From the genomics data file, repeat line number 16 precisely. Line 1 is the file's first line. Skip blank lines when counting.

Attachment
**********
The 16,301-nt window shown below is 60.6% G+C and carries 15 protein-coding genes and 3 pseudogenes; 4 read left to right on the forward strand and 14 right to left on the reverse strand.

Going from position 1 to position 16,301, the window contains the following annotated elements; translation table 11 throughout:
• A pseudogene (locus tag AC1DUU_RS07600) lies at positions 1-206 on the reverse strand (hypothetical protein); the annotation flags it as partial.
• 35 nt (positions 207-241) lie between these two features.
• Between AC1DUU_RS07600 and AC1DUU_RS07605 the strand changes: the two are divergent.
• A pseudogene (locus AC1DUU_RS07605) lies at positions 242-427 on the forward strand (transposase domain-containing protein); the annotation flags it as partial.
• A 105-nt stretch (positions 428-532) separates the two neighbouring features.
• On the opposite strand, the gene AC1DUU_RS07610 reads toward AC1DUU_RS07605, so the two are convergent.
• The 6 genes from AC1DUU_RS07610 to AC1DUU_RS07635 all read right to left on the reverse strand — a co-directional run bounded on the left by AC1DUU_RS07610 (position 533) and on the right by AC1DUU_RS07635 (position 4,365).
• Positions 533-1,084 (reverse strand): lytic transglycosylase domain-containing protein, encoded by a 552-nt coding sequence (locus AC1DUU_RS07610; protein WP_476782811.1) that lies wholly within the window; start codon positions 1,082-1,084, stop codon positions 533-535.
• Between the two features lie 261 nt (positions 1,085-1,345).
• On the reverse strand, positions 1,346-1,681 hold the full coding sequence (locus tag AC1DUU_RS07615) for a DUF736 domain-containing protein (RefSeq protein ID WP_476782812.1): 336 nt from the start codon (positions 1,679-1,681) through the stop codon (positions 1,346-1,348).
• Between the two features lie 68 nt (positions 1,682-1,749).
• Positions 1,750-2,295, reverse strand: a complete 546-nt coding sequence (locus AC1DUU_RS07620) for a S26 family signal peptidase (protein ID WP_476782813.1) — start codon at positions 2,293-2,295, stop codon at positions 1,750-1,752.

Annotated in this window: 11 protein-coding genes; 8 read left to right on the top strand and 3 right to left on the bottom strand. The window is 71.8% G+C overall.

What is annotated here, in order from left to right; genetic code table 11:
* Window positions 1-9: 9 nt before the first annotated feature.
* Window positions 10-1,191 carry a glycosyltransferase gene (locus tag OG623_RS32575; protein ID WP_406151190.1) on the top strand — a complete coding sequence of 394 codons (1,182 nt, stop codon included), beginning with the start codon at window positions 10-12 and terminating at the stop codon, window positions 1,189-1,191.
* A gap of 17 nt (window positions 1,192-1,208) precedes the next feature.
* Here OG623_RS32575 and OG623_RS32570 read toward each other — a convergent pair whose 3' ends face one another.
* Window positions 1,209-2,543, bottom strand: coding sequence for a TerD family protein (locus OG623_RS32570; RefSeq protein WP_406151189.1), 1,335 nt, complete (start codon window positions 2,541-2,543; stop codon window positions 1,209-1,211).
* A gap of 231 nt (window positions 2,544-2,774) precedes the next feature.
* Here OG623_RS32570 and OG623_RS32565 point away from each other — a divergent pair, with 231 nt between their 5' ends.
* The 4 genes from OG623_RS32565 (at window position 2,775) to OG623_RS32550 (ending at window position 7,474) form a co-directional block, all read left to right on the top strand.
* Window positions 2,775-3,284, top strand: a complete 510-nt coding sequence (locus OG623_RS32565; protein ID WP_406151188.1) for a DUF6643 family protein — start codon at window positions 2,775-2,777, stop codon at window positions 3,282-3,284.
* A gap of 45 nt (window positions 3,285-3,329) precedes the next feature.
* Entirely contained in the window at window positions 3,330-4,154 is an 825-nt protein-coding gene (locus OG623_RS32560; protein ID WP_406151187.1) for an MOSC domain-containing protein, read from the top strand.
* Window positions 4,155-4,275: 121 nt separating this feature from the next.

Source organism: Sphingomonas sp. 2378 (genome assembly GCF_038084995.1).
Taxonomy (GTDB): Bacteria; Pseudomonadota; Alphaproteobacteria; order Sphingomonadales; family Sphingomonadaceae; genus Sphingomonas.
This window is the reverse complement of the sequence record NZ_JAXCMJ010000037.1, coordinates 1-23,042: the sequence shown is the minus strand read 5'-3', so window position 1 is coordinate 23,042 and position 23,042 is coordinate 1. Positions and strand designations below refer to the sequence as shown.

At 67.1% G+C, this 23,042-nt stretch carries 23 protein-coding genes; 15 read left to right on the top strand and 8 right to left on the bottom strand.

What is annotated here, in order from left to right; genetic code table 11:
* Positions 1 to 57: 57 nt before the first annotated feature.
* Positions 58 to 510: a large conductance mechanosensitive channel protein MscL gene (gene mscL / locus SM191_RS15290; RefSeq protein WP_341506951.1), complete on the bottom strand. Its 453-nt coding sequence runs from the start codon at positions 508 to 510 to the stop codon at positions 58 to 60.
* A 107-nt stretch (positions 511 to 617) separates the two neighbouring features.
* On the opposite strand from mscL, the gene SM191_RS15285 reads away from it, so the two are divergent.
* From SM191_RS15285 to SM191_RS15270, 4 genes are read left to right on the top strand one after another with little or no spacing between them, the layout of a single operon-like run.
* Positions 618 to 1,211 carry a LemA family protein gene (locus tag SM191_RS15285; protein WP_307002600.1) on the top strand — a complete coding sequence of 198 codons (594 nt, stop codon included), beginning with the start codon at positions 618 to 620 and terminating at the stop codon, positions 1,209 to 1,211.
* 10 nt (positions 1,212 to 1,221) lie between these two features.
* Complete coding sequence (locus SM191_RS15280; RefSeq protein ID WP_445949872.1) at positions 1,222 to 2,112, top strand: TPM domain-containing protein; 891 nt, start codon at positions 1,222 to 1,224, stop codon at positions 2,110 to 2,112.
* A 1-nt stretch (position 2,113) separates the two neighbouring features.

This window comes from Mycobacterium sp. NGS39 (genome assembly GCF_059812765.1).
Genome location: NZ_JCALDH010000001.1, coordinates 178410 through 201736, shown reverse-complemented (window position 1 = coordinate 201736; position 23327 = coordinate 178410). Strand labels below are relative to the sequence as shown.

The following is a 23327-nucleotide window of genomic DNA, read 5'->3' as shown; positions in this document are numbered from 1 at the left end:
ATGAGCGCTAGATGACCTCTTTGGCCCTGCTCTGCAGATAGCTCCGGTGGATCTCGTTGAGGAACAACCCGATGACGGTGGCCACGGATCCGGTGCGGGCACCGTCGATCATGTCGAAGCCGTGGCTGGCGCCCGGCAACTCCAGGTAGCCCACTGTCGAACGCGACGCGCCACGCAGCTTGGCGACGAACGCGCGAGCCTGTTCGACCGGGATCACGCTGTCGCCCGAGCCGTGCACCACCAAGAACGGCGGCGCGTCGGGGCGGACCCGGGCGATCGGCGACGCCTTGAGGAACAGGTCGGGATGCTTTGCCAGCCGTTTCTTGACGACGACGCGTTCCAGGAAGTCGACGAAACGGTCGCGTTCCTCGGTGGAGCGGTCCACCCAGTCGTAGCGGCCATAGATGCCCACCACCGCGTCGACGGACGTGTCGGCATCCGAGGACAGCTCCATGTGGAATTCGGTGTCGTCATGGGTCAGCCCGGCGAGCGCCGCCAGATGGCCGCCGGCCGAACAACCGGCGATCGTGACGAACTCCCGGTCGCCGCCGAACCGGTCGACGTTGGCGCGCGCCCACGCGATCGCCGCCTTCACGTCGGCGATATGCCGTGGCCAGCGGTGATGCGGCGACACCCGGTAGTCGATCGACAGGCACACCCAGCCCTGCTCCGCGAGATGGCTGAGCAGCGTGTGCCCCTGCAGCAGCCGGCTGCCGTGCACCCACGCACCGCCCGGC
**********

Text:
What is annotated here, in order from left to right; genetic code table 11: